SMARTER. It is becoming more seamlessly integrated into traditionally 'private' activities such as banking and shopping, but it is still new enough, poorly integrated enough, and riddled with sufficient usability problems to currently be a niche or vanguard activity (i.e. done by web and social media geeks, not the public at large). That will change. It will change faster if leading stores, banks, and so on work with real design and UX teams to integrate social experiences in ways that enhance the overall shopping/banking experience.
INVISIBLE. The phrase 'social media,' already used only by a small subsection of the public (tech journalists, consultants, investors, unemployed designers) will fall into complete disuse as social media becomes smarter, monolithic, and ubiquitous -- the background noise of all our lives, as little noticed as the electrical hum in our homes.'
Follow @zeldman on Twitter
'The future of social media is…moving from passively sitting back and watching what other people are doing to actively becoming more engaged, active, and interesting through new social applications that encourage people to think bigger then learn and act together.'
Follow @ginab on Twitter
'Social media will be the main engine of discovery, giving us the ability to find the signal within the noise. As people's networks and interactions expand, massive data sets will generate predictive models that will know what you want before you look for it.'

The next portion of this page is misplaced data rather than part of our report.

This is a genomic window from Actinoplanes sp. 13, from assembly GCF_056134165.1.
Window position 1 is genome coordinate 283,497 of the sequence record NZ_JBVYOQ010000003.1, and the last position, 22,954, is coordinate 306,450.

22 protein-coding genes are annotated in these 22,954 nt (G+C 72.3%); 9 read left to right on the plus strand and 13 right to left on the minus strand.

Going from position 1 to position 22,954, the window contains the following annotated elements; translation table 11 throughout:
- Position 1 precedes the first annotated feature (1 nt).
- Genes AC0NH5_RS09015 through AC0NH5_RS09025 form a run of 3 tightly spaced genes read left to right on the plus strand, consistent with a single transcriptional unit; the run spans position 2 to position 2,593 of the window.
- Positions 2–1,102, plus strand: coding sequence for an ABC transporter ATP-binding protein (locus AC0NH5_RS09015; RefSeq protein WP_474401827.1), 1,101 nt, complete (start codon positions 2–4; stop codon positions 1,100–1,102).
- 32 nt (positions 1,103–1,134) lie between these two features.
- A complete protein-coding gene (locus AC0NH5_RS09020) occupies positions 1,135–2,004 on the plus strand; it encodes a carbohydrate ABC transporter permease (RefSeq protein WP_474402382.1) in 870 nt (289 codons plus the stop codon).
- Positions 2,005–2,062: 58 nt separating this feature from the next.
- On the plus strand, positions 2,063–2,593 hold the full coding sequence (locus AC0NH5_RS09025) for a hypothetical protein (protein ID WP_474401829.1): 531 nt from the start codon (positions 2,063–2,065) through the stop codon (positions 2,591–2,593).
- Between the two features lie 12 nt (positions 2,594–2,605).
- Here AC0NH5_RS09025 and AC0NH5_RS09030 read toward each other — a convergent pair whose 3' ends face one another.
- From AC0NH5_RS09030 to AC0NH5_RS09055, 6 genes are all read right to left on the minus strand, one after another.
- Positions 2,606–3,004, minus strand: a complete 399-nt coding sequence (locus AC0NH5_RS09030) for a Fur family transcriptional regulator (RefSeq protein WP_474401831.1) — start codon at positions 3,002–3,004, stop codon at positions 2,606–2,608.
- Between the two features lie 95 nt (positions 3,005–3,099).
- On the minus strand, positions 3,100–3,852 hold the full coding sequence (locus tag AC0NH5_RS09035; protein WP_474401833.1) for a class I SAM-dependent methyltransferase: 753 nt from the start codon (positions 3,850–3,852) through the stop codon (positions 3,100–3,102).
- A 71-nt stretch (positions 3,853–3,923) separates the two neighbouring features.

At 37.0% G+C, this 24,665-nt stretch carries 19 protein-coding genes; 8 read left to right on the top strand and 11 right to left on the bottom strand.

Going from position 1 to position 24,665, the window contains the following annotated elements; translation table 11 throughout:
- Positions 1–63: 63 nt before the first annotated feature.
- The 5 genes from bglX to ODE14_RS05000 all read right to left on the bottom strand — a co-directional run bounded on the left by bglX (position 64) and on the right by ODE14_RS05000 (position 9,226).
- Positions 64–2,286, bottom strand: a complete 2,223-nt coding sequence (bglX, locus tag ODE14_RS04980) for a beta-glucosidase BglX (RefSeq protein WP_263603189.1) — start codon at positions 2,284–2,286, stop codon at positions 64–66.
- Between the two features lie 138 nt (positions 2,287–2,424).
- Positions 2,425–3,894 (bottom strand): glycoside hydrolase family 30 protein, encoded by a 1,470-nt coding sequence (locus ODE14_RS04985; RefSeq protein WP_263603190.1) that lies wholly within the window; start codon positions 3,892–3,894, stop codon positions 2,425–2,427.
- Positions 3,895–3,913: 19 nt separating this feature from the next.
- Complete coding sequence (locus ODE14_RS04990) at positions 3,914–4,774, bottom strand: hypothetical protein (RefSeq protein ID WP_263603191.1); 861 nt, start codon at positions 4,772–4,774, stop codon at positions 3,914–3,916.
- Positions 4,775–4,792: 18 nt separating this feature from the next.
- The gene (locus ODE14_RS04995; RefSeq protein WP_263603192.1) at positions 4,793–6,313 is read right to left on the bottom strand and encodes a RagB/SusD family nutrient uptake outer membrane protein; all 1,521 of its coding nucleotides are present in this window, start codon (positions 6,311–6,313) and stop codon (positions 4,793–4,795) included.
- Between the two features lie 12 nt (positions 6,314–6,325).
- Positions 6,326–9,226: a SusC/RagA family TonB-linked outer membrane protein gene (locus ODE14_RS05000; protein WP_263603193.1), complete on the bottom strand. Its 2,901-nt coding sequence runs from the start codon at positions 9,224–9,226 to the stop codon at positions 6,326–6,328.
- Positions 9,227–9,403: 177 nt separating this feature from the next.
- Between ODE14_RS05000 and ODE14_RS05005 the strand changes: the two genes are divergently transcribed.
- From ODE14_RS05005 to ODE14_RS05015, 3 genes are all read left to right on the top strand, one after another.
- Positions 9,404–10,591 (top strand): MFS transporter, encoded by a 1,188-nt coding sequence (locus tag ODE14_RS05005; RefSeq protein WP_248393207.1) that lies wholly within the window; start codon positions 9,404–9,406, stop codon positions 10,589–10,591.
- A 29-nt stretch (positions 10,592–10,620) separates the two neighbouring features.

Follow @Chad_Hurley on Twitter
'The future of social media is…using algorithms and intelligence to simultaneously shield us from the 99% of information we don't need to know and expose us to the 1% we not only want to know but need to know. Post-modern news reading is going to be all about consuming less. Once the technology gets good enough, everyone will feel like they have their own set of presidential advisors filling them in and letting them get on with their lives.'
Follow @mikeindustries on Twitter
'The future of social media is the loss of the distinction between media and social interaction online. Mass media and social media will be seamlessly integrated across devices and platforms to offer relevant, dynamic, personalised experiences for people anywhere. Discoverability and the import of editorial curation will not be lost, but rather inherently incorporated into the environments for richer and more customised experiences.'
Follow @dmellencamp on Twitter
'Mobile phones are becoming extensions of ourselves. They know more about us than almost anything else--the apps we use, messages we send, things we search for, and people we talk to say a huge amount about who we are. The future of mobile is about how well your phone knows you and knows what you need before you do.'
Follow @sama on Twitter
'The future of social media is ... rooted in the past! We've always been social, and after a century of turning our eyes to the heavy industry of media, we are learning again how to turn to one another. Conditions have changed, of course. Social media offer us malleable identities, global reach, instantaneous impact. We are beginning to see new forms of aggregate behaviour. Understanding comes next, and with it, an appreciation that this newly enabled collectivity has implication and edge. The future of social media is, in a profound way, civic.'
'The future of social media is the core of a massive shift online from a search and intent-based world to a social, people-based world. The last three years were about the consumer side of social platforms, as we watched Facebook, Zynga and Twitter grow exponentially. The next three years will about the enterprise side of social, and how companies engage and grow their businesses by tapping into these massive platforms.